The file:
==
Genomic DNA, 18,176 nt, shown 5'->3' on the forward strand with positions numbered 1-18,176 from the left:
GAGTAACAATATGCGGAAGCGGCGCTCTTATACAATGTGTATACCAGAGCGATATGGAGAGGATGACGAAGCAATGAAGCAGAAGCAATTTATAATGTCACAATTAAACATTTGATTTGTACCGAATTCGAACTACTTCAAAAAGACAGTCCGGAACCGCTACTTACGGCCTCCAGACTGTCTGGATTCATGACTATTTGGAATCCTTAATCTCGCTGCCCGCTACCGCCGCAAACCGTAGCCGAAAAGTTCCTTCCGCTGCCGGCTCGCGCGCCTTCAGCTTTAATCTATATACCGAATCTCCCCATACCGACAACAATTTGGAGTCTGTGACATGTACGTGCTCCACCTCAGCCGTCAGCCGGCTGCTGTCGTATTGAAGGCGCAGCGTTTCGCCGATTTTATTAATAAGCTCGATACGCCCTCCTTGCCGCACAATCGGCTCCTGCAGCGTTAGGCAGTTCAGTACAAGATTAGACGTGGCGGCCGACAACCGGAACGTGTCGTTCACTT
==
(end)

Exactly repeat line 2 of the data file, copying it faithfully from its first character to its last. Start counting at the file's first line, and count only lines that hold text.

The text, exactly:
GAGTAACAATATGCGGAAGCGGCGCTCTTATACAATGTGTATACCAGAGCGATATGGAGAGGATGACGAAGCAATGAAGCAGAAGCAATTTATAATGTCACAATTAAACATTTGATTTGTACCGAATTCGAACTACTTCAAAAAGACAGTCCGGAACCGCTACTTACGGCCTCCAGACTGTCTGGATTCATGACTATTTGGAATCCTTAATCTCGCTGCCCGCTACCGCCGCAAACCGTAGCCGAAAAGTTCCTTCCGCTGCCGGCTCGCGCGCCTTCAGCTTTAATCTATATACCGAATCTCCCCATACCGACAACAATTTGGAGTCTGTGACATGTACGTGCTCCACCTCAGCCGTCAGCCGGCTGCTGTCGTATTGAAGGCGCAGCGTTTCGCCGATTTTATTAATAAGCTCGATACGCCCTCCTTGCCGCACAATCGGCTCCTGCAGCGTTAGGCAGTTCAGTACAAGATTAGACGTGGCGGCCGACAACCGGAACGTGTCGTTCACTT